4 year old can't sit/stand still

(24 Posts)
Concernedmumxx Fri 27-Dec-13 07:37:18

My 4 year old ds seems physically unable to sit or stand still
He seems to always be fidgeting or bouncing around the room
Could this be a form of ADHD?

Concernedmumxx Fri 27-Dec-13 07:38:46

I must add he also talks a lot! Waffling on with himself or at others

He is in reception, he has made friends at school and has good social skills, he enjoys school, he is making good progress with reading and maths although much slower progress with writing

sonlypuppyfat Fri 27-Dec-13 07:56:24

My 9 year old can't sit still and she waffles on and on mind you her 14 year old brother is the same. That's what kids are like they don't sit still.

Yes. Of course. He's 4. That's what most 4 year olds do.

Or, don't do.

Mine is currently squirming on the sofa like he has ants in his pants while watching Dino Dan.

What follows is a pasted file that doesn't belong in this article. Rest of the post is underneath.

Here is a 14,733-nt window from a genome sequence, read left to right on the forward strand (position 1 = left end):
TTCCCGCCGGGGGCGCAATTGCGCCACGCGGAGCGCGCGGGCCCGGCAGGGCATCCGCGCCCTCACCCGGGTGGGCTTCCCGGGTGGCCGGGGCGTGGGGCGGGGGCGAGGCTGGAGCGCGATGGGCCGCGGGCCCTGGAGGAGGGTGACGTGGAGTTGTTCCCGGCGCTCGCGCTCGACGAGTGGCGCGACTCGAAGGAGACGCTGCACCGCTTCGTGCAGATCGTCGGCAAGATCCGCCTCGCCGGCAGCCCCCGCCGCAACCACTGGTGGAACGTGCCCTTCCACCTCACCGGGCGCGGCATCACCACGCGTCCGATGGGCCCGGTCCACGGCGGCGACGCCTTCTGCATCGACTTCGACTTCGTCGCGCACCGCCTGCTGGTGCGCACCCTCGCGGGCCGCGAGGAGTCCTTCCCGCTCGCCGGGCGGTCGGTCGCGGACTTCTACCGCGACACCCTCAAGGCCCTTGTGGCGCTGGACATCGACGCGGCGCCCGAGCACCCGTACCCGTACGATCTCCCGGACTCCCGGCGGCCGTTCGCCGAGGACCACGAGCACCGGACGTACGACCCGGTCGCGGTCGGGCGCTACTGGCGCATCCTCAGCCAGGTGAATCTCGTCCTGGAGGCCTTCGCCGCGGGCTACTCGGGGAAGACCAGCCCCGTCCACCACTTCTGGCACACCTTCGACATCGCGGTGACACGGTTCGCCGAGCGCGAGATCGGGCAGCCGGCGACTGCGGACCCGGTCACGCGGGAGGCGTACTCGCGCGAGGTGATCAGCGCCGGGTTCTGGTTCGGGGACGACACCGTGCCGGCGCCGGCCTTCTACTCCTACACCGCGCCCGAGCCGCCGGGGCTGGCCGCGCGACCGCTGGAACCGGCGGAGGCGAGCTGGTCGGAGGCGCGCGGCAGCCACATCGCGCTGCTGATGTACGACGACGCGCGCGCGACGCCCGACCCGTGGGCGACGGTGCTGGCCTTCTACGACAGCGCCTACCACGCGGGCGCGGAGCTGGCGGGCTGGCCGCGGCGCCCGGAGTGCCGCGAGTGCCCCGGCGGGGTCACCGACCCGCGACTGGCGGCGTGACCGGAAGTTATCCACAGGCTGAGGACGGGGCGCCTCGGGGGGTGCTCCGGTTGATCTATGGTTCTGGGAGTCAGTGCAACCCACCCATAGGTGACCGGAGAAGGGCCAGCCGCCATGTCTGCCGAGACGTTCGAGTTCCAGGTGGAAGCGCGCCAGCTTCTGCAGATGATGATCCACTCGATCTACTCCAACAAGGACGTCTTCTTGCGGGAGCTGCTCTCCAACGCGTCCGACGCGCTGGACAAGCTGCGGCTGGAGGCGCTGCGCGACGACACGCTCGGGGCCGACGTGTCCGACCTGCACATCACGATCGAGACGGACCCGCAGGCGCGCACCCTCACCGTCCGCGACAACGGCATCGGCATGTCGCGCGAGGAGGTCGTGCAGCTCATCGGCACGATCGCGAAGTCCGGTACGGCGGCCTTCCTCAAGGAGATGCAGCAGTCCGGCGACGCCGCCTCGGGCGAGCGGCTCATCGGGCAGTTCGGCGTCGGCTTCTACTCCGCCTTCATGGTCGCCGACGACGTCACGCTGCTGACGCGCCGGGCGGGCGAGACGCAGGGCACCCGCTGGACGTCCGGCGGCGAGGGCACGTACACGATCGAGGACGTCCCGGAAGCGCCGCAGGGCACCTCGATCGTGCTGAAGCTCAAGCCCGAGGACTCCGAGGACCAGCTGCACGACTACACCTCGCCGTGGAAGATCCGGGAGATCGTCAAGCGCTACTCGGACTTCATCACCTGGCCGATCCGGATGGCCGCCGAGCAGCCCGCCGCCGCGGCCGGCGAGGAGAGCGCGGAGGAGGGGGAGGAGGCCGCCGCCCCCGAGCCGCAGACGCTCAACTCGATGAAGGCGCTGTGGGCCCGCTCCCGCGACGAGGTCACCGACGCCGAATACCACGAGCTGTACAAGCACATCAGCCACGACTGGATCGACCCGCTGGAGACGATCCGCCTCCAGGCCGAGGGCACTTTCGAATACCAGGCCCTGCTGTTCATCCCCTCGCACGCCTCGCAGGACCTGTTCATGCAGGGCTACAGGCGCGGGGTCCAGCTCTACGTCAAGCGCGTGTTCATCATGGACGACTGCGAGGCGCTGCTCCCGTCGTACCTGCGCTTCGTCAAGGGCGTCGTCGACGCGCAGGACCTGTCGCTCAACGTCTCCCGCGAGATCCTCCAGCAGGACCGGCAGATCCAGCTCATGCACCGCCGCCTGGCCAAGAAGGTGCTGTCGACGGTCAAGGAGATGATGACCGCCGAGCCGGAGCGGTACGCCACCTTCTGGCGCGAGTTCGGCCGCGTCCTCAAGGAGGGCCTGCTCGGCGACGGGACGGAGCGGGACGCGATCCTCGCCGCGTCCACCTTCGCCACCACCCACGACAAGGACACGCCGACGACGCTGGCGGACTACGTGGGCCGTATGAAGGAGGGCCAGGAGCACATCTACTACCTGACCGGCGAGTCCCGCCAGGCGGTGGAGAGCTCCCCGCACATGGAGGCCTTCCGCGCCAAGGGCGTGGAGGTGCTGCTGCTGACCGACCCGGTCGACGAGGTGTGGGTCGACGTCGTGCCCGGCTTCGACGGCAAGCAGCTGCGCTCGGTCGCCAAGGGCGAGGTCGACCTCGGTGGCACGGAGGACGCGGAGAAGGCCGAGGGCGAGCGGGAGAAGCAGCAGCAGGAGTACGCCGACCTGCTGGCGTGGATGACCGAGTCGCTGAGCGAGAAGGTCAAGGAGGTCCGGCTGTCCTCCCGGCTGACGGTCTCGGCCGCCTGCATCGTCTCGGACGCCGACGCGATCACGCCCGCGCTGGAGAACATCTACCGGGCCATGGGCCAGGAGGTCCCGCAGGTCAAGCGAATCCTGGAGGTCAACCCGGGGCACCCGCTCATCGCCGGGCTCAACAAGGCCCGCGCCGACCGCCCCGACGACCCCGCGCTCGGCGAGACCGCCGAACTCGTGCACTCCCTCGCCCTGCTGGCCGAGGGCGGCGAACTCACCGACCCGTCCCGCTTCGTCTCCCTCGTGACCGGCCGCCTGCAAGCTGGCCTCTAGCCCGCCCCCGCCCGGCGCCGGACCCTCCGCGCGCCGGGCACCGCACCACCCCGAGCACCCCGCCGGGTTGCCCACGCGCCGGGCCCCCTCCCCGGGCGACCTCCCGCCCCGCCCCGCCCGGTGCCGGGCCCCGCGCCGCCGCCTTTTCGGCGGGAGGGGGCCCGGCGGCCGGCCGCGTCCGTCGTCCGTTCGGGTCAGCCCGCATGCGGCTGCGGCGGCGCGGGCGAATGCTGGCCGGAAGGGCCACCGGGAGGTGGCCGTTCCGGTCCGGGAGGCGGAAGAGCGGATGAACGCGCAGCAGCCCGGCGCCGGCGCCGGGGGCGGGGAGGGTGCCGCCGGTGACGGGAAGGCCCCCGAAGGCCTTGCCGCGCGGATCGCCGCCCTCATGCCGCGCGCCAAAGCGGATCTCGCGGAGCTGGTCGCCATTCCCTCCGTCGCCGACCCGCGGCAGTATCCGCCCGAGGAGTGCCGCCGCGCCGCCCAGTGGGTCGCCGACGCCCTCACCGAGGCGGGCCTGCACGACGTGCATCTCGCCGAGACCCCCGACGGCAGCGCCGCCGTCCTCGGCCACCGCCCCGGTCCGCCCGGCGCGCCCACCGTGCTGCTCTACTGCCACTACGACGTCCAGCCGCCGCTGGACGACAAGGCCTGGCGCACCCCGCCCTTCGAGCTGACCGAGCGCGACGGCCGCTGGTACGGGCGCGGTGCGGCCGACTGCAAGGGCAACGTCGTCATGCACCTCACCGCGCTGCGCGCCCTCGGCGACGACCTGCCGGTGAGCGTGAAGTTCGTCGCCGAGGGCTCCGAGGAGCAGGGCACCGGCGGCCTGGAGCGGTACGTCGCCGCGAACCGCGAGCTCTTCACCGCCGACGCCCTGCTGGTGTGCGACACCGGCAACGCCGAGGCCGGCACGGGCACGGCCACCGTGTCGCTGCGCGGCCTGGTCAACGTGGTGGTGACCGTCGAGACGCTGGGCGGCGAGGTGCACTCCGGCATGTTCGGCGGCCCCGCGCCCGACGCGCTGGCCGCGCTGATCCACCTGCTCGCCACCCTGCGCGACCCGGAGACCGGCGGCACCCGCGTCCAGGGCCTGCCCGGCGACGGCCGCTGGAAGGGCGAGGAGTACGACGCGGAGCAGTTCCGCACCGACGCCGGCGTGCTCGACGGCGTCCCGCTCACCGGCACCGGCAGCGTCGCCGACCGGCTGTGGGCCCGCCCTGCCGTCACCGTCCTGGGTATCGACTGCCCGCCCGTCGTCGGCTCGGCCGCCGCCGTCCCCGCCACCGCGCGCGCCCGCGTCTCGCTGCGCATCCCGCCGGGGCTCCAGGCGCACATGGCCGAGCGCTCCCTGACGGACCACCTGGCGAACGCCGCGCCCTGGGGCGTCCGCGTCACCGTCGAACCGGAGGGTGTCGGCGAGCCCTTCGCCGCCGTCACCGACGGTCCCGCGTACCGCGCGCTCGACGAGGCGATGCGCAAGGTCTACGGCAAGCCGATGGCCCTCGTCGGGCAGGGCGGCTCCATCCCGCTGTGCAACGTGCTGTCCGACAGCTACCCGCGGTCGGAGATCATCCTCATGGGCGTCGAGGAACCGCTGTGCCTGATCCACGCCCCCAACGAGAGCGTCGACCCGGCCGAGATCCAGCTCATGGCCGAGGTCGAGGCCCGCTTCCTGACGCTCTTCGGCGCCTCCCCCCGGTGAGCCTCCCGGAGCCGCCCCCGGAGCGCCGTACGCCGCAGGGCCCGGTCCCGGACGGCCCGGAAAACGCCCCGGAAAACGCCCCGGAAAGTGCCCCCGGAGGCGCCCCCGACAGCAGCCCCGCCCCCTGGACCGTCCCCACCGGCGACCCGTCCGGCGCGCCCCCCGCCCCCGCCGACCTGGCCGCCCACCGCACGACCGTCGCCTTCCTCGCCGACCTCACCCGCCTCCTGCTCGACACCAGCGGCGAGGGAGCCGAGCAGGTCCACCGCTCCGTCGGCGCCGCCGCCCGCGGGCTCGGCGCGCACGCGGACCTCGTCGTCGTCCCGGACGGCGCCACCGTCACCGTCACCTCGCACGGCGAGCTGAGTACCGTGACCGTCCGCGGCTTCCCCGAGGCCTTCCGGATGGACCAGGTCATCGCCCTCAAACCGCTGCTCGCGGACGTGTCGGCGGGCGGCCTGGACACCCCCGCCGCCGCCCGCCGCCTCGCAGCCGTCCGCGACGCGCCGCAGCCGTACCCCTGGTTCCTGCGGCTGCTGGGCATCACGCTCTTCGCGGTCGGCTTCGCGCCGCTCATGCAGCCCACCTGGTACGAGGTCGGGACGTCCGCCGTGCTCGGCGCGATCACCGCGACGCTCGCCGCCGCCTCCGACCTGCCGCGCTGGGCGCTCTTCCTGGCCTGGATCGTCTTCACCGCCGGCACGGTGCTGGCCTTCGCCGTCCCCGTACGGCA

I took four of them to the cinema a few weeks ago. Like jumping beans.

juneau Fri 27-Dec-13 08:21:15

What you've described sounds pretty normal to me. I have a six-year-old who's constantly up and down and running around. However, if you are worried and have noticed behaviours that are not typical of other DC your DS's age, ask your GP for a referral. It will either put your mind at rest, or give you a diagnosis and therefore help to deal with any challenging behaviours.

And yes, I believe that fidgeting and being literally unable to sit quietly during story/circle time, etc, can be a sign of ADHD. My friend's DS has just been diagnosed with this and his teacher has had to give him a cushion to hold during sitting down time as this apparently helps him to stay on the carpet. There is more info here: NHS website